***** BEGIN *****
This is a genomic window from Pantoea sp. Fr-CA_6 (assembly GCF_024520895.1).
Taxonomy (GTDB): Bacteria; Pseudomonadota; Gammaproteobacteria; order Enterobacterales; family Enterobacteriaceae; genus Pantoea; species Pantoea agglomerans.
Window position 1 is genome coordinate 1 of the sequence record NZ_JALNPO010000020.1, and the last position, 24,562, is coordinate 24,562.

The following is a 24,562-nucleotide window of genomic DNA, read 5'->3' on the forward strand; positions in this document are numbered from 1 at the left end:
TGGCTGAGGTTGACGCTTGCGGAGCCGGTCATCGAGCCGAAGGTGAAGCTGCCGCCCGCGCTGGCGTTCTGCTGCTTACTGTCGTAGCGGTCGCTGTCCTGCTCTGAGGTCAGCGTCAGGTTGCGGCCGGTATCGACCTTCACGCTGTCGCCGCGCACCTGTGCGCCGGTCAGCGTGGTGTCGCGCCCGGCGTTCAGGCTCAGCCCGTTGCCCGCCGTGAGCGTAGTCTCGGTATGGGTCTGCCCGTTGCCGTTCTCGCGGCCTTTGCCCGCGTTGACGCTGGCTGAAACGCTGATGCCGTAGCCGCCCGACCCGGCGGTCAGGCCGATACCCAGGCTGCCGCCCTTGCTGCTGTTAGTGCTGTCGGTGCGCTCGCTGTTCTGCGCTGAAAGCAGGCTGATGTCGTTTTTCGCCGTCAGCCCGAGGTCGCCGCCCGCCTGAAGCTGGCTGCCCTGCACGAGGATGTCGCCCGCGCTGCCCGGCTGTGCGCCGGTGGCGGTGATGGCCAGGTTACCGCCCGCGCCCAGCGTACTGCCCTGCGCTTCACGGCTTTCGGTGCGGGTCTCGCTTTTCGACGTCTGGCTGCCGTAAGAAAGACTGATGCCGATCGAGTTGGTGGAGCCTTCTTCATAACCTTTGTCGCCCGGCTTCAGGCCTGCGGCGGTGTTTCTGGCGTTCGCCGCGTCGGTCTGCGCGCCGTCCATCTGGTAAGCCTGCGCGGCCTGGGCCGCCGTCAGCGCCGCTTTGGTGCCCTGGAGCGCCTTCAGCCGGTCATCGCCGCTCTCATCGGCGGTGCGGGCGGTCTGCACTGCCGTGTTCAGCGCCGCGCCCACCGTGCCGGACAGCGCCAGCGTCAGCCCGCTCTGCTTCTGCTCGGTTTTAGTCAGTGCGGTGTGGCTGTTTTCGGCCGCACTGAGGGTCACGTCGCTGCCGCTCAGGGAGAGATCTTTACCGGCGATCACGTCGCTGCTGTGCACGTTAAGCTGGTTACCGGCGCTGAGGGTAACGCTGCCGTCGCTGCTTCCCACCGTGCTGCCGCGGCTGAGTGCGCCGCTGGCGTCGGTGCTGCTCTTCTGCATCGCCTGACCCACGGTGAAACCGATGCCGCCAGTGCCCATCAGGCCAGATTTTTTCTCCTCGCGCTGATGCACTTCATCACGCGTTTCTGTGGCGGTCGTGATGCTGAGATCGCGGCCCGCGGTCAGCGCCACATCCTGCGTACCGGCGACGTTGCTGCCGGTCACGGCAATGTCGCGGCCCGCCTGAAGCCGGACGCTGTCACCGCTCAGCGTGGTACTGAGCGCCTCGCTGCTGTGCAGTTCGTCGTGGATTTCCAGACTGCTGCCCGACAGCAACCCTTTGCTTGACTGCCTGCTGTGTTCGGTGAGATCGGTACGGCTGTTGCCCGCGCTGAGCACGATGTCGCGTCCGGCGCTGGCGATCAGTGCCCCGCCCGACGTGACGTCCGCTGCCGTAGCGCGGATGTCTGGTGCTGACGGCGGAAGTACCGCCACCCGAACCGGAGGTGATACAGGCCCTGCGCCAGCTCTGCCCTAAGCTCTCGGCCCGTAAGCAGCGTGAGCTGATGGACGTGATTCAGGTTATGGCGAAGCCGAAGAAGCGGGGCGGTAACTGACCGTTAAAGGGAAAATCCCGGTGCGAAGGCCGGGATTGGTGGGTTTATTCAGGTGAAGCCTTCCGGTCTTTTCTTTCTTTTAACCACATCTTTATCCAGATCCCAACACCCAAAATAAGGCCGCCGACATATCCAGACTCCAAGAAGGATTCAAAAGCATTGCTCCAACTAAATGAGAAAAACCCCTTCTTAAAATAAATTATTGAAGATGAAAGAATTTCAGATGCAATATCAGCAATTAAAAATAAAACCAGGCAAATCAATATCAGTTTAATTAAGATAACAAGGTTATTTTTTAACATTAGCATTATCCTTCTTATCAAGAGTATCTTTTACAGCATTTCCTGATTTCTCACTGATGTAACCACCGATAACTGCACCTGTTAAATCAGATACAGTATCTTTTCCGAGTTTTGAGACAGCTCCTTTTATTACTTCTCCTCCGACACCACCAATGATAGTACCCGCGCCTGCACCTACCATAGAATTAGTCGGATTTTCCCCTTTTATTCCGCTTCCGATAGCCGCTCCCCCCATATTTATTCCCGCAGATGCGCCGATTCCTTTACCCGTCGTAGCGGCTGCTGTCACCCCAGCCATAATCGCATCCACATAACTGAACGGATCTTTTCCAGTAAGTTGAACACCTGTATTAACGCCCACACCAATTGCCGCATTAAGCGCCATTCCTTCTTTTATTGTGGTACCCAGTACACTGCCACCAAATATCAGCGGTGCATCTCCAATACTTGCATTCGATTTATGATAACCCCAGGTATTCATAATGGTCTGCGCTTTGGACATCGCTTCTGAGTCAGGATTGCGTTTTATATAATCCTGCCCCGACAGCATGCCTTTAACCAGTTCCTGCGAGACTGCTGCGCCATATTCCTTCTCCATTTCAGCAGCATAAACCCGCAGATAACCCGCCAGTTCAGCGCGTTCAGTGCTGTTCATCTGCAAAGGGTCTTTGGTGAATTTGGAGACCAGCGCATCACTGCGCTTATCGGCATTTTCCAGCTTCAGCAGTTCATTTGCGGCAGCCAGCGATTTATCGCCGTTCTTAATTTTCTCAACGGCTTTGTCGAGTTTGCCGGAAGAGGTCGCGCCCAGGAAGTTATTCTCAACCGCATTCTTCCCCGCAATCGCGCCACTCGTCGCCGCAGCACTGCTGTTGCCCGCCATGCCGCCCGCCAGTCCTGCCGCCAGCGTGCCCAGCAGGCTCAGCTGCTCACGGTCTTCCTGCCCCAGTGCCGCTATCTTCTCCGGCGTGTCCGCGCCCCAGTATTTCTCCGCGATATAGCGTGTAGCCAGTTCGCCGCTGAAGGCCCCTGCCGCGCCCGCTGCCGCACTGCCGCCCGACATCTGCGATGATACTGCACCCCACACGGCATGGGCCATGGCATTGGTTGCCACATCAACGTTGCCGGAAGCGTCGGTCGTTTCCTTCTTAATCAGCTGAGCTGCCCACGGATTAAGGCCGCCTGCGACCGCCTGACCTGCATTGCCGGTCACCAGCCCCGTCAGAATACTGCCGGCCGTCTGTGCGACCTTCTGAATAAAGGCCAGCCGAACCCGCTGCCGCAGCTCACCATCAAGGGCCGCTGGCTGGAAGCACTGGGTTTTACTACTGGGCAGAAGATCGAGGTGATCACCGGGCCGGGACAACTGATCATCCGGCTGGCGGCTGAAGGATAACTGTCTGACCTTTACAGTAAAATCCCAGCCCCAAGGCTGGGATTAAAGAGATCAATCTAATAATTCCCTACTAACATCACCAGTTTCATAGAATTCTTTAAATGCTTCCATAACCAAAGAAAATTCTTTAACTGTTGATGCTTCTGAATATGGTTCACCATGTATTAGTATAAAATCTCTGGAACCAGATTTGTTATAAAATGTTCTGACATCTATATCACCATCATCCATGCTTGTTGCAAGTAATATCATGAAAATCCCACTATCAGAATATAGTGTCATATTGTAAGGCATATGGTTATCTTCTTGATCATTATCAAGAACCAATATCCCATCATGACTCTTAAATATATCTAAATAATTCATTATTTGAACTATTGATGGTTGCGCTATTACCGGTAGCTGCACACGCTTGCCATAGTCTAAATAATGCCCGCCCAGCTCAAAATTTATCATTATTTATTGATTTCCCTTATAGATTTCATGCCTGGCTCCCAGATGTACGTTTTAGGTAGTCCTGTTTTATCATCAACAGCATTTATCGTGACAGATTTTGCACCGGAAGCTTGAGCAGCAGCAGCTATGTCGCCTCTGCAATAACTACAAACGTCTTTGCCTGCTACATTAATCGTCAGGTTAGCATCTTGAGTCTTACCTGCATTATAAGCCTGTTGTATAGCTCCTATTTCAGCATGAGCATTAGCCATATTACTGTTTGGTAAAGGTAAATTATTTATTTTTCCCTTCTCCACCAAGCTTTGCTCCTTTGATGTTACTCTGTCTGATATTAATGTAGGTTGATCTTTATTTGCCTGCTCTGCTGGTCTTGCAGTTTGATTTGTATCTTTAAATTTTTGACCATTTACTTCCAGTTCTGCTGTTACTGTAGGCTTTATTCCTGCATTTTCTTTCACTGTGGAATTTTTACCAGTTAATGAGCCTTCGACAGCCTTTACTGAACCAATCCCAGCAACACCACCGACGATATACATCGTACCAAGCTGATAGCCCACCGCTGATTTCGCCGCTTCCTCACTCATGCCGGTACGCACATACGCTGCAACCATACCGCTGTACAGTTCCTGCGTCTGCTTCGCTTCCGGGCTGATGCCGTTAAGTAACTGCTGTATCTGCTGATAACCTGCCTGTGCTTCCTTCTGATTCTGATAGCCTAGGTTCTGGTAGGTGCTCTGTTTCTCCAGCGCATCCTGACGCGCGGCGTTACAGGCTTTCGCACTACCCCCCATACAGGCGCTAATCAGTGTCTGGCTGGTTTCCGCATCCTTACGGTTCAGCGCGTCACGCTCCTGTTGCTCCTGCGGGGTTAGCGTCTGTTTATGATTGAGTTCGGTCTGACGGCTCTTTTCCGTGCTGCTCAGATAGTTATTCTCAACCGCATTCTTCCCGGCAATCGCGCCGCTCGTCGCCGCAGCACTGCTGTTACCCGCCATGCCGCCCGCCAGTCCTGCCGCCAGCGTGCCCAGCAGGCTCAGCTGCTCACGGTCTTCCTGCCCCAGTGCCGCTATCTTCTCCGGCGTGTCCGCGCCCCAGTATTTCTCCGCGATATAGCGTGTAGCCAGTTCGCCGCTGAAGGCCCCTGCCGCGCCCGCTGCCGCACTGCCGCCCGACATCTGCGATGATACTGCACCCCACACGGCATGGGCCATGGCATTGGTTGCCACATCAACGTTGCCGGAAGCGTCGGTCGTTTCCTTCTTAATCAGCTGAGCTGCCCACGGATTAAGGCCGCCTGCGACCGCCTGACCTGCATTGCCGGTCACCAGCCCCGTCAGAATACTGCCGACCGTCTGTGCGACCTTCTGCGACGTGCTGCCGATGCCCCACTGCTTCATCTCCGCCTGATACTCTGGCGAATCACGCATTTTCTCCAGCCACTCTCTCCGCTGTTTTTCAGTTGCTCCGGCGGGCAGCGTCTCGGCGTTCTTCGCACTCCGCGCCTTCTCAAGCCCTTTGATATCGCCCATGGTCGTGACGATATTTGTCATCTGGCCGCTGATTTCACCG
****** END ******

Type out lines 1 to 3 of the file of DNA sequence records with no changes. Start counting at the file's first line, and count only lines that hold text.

This is a genomic window from Pantoea sp. Fr-CA_6 (assembly GCF_024520895.1).
Taxonomy (GTDB): Bacteria; Pseudomonadota; Gammaproteobacteria; order Enterobacterales; family Enterobacteriaceae; genus Pantoea; species Pantoea agglomerans.
Window position 1 is genome coordinate 1 of the sequence record NZ_JALNPO010000020.1, and the last position, 24,562, is coordinate 24,562.